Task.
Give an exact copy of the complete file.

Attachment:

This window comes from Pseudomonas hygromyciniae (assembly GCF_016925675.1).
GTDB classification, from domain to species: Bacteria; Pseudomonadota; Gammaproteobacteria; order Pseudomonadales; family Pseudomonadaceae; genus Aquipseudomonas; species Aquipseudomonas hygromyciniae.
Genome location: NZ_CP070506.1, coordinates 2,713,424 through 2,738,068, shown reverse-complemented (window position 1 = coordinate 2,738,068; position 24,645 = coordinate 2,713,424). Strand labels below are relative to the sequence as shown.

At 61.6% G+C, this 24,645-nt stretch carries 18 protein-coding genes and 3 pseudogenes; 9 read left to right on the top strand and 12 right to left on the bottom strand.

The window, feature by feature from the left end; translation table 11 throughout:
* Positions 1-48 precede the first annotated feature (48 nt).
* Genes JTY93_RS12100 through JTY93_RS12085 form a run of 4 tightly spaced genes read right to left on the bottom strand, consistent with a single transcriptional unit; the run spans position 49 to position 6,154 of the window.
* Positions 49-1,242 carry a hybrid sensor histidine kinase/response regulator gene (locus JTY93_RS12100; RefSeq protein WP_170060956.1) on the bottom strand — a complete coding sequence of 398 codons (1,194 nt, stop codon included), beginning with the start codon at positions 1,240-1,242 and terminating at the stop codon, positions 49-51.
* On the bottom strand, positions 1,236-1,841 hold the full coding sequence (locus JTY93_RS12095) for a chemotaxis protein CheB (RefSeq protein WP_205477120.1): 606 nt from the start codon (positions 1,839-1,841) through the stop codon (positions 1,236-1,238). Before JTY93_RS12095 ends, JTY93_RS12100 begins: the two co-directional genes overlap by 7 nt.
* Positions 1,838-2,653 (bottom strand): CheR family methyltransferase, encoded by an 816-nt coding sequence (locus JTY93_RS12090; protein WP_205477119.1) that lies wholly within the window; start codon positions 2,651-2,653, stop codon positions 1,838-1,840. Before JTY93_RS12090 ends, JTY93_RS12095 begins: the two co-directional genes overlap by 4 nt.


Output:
This window comes from Pseudomonas hygromyciniae (assembly GCF_016925675.1).
GTDB classification, from domain to species: Bacteria; Pseudomonadota; Gammaproteobacteria; order Pseudomonadales; family Pseudomonadaceae; genus Aquipseudomonas; species Aquipseudomonas hygromyciniae.
Genome location: NZ_CP070506.1, coordinates 2,713,424 through 2,738,068, shown reverse-complemented (window position 1 = coordinate 2,738,068; position 24,645 = coordinate 2,713,424). Strand labels below are relative to the sequence as shown.

At 61.6% G+C, this 24,645-nt stretch carries 18 protein-coding genes and 3 pseudogenes; 9 read left to right on the top strand and 12 right to left on the bottom strand.

The window, feature by feature from the left end; translation table 11 throughout:
* Positions 1-48 precede the first annotated feature (48 nt).
* Genes JTY93_RS12100 through JTY93_RS12085 form a run of 4 tightly spaced genes read right to left on the bottom strand, consistent with a single transcriptional unit; the run spans position 49 to position 6,154 of the window.
* Positions 49-1,242 carry a hybrid sensor histidine kinase/response regulator gene (locus JTY93_RS12100; RefSeq protein WP_170060956.1) on the bottom strand — a complete coding sequence of 398 codons (1,194 nt, stop codon included), beginning with the start codon at positions 1,240-1,242 and terminating at the stop codon, positions 49-51.
* On the bottom strand, positions 1,236-1,841 hold the full coding sequence (locus JTY93_RS12095) for a chemotaxis protein CheB (RefSeq protein WP_205477120.1): 606 nt from the start codon (positions 1,839-1,841) through the stop codon (positions 1,236-1,238). Before JTY93_RS12095 ends, JTY93_RS12100 begins: the two co-directional genes overlap by 7 nt.
* Positions 1,838-2,653 (bottom strand): CheR family methyltransferase, encoded by an 816-nt coding sequence (locus JTY93_RS12090; protein WP_205477119.1) that lies wholly within the window; start codon positions 2,651-2,653, stop codon positions 1,838-1,840. Before JTY93_RS12090 ends, JTY93_RS12095 begins: the two co-directional genes overlap by 4 nt.